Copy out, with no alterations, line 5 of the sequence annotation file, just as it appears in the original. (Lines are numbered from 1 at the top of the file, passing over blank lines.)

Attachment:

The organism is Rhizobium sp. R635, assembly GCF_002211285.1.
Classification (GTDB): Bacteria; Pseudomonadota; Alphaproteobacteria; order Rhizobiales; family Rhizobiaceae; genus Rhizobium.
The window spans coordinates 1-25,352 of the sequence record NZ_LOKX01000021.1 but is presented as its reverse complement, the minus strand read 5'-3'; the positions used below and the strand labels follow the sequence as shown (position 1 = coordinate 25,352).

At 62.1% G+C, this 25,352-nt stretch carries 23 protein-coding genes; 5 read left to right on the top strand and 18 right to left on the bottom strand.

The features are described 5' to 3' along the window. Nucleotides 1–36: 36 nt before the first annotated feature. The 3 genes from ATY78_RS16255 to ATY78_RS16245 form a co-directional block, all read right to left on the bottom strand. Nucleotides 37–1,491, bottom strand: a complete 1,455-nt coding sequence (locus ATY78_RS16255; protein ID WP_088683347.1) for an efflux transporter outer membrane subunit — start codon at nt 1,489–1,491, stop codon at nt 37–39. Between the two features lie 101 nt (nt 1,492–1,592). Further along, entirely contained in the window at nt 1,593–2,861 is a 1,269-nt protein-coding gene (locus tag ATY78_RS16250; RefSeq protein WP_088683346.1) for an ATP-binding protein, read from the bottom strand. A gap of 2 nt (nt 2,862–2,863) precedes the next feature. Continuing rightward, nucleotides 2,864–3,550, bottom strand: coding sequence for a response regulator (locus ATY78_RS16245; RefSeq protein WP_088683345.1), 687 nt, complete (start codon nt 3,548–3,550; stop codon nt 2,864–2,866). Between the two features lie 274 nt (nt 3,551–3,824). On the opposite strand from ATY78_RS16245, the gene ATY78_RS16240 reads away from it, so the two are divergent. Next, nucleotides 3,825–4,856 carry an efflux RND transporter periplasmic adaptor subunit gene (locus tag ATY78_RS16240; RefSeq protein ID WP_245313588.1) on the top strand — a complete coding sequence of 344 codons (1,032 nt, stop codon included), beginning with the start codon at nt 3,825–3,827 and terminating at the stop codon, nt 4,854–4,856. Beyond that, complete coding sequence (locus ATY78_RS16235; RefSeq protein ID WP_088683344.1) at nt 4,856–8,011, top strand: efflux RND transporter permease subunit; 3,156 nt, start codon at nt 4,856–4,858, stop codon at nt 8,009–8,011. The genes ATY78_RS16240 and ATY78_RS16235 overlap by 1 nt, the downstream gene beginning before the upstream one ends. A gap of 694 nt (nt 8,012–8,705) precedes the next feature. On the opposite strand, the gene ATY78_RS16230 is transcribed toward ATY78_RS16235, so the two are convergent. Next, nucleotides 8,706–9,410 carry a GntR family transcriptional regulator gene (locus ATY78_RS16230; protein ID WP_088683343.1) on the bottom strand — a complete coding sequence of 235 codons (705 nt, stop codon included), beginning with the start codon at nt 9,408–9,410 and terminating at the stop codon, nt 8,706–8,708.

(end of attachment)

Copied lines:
The features are described 5' to 3' along the window. Nucleotides 1–36: 36 nt before the first annotated feature. The 3 genes from ATY78_RS16255 to ATY78_RS16245 form a co-directional block, all read right to left on the bottom strand. Nucleotides 37–1,491, bottom strand: a complete 1,455-nt coding sequence (locus ATY78_RS16255; protein ID WP_088683347.1) for an efflux transporter outer membrane subunit — start codon at nt 1,489–1,491, stop codon at nt 37–39. Between the two features lie 101 nt (nt 1,492–1,592). Further along, entirely contained in the window at nt 1,593–2,861 is a 1,269-nt protein-coding gene (locus tag ATY78_RS16250; RefSeq protein WP_088683346.1) for an ATP-binding protein, read from the bottom strand. A gap of 2 nt (nt 2,862–2,863) precedes the next feature. Continuing rightward, nucleotides 2,864–3,550, bottom strand: coding sequence for a response regulator (locus ATY78_RS16245; RefSeq protein WP_088683345.1), 687 nt, complete (start codon nt 3,548–3,550; stop codon nt 2,864–2,866). Between the two features lie 274 nt (nt 3,551–3,824). On the opposite strand from ATY78_RS16245, the gene ATY78_RS16240 reads away from it, so the two are divergent. Next, nucleotides 3,825–4,856 carry an efflux RND transporter periplasmic adaptor subunit gene (locus tag ATY78_RS16240; RefSeq protein ID WP_245313588.1) on the top strand — a complete coding sequence of 344 codons (1,032 nt, stop codon included), beginning with the start codon at nt 3,825–3,827 and terminating at the stop codon, nt 4,854–4,856. Beyond that, complete coding sequence (locus ATY78_RS16235; RefSeq protein ID WP_088683344.1) at nt 4,856–8,011, top strand: efflux RND transporter permease subunit; 3,156 nt, start codon at nt 4,856–4,858, stop codon at nt 8,009–8,011. The genes ATY78_RS16240 and ATY78_RS16235 overlap by 1 nt, the downstream gene beginning before the upstream one ends. A gap of 694 nt (nt 8,012–8,705) precedes the next feature. On the opposite strand, the gene ATY78_RS16230 is transcribed toward ATY78_RS16235, so the two are convergent. Next, nucleotides 8,706–9,410 carry a GntR family transcriptional regulator gene (locus ATY78_RS16230; protein ID WP_088683343.1) on the bottom strand — a complete coding sequence of 235 codons (705 nt, stop codon included), beginning with the start codon at nt 9,408–9,410 and terminating at the stop codon, nt 8,706–8,708.